By Scott Rochat Longmont Times-Calltimescall.comLONGMONT -- Burch Lake is about to become muskie territory. But don't reach for that rod.
These fish aren't for catching.
Colorado Parks and Wildlife plans to use the Longmont lake to start its first breeding population of the large, ugly fish known as muskellunge. The lake itself is off-limits to public fishing, but the fish in it will be used to breed tiger muskies, which will then be stocked in lakes and reservoirs across Colorado.
Tiger muskies are a popular sporting fish in the state, a hybrid of muskellunge and northern pike. But they're a sterile hybrid, which means Colorado has to import the fish from other states -- when it can.
"Our main source is Pennsylvania and their brood stock has a disease,"
said Ben Swigle, an aquatic biologist for Colorado Parks and Wildlife. "We haven't been able to import their tiger muskies for five years now. So we want to breed our own fish, so we don't have to rely on that situation."
It can take four or five years for a muskellunge female to mature, Swigle said, so it'll be a while before the state knows whether this has paid off.
"There's no guarantee this is going to work," he said, "but we'll give it a shot."
Several shots, actually. One muskellunge female can produce around 20,000 eggs for every two pounds of body weight. So when the time comes, the wildlife division will only have to catch one or two in a season to satisfy the statewide demand. The fish will be taken from the lake to an offsite hatchery, along with northern pike from another site, so that the eggs can be fertilized and incubated.
Burch lake is owned by the Oligarchy Irrigation. The city holds a majority share of the company.
State wildlife authorities plan to start with 1,500 muskellunge. Because of the drought, stocking will wait until after irrigation season, likely not beginning until late fall.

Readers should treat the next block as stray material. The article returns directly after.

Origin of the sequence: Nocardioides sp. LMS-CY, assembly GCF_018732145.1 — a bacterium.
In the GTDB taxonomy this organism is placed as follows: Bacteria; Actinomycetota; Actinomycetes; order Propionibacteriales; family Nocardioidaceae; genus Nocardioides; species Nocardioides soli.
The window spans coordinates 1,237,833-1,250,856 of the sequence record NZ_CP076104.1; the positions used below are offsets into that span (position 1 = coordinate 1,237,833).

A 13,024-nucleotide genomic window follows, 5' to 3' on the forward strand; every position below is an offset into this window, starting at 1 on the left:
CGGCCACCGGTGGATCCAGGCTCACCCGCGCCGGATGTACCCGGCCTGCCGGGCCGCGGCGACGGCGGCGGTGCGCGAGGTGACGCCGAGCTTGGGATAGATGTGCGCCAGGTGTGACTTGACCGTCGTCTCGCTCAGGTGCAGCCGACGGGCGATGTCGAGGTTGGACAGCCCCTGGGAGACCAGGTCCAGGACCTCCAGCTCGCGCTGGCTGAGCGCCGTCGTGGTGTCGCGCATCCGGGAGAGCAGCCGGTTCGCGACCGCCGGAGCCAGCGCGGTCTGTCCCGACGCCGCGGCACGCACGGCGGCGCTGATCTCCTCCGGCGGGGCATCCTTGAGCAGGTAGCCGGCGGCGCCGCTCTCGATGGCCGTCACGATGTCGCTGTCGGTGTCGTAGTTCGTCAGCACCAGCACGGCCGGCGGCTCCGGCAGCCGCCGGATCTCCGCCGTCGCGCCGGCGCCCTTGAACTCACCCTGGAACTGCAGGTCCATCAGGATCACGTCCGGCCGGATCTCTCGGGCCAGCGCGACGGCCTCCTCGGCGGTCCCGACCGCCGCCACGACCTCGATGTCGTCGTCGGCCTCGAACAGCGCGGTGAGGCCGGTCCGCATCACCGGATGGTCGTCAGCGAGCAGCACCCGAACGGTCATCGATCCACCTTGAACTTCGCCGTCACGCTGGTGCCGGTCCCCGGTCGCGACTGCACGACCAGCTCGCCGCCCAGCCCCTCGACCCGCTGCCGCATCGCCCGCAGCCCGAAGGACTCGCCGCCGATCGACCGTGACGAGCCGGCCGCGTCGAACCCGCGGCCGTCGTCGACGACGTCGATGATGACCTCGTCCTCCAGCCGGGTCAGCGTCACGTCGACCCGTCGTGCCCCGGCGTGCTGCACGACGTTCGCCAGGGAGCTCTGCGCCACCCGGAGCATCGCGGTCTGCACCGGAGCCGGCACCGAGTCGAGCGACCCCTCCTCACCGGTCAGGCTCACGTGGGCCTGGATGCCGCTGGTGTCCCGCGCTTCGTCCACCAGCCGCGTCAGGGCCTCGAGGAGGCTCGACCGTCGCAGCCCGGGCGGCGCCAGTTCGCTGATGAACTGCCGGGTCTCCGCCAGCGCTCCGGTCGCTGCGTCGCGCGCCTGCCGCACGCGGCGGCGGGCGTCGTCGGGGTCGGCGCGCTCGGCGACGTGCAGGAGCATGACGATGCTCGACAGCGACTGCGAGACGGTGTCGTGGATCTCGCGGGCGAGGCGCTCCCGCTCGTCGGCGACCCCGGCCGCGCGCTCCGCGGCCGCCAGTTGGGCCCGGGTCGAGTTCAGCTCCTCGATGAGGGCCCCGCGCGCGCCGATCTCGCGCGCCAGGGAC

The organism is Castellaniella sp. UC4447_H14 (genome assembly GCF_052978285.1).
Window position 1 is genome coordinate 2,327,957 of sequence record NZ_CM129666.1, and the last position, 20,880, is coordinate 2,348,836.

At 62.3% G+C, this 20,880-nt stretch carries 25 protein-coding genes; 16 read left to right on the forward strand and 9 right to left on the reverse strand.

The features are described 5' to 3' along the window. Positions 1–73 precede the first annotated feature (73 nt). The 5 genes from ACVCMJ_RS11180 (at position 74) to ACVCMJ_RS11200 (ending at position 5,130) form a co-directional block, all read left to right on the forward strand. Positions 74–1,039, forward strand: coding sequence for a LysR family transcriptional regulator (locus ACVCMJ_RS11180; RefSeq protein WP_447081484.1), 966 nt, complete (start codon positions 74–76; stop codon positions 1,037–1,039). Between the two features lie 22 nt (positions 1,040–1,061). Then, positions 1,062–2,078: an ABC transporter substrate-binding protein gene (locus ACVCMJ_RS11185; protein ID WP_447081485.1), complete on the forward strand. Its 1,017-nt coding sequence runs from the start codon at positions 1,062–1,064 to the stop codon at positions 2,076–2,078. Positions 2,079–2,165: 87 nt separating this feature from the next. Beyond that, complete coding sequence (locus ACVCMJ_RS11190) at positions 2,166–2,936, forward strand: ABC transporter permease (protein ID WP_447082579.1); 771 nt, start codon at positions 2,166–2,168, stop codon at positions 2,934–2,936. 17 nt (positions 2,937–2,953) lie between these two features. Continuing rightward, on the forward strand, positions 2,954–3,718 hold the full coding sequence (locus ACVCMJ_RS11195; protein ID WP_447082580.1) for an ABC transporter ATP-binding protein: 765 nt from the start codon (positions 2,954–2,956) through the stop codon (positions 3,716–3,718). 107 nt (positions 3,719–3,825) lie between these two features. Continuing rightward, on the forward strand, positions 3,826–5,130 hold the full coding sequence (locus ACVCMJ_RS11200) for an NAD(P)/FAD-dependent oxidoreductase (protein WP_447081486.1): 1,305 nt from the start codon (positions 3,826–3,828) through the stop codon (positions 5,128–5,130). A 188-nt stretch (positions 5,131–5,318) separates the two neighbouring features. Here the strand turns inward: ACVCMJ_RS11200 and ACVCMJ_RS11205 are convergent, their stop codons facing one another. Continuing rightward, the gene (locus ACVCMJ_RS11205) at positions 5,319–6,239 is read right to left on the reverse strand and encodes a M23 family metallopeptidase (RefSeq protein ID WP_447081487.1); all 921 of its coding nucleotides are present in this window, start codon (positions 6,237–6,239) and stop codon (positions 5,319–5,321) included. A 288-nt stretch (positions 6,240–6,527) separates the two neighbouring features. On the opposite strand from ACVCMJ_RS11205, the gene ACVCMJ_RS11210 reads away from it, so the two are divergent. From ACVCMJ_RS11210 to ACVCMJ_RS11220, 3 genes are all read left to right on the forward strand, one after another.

There's also going to be a little work needed to get ready for Burch's newest residents -- namely, some screening of the reservoir's outlet to make sure the fish can't leave on their own.
"The last thing we want is for the fish to get into our waterways," said Dan Wolford, Longmont's parks, open space and greenways manager.
Muskellunge would be considered a primary predator in almost any Colorado waters, Swigle said. However, he said, the risk of escape is already low and the fish don't have good spawning areas east of Longmont -- the region is too warm and doesn't have enough vegetation.
Swigle emphasized that leaving the muskellunge in Burch Lake alone now will mean much better fishing everywhere later. On top of that, he said, would-be poachers might find themselves with a tougher task than they realize, even if they do evade the lake's "neighborhood watch."
"They are known as a fish of five thousand casts," Swigle chuckled.
Scott Rochat can be reached at 303-684-5220
FREE 303-684-5220 end_of_the_skype_highlighting or firstname.lastname@example.org.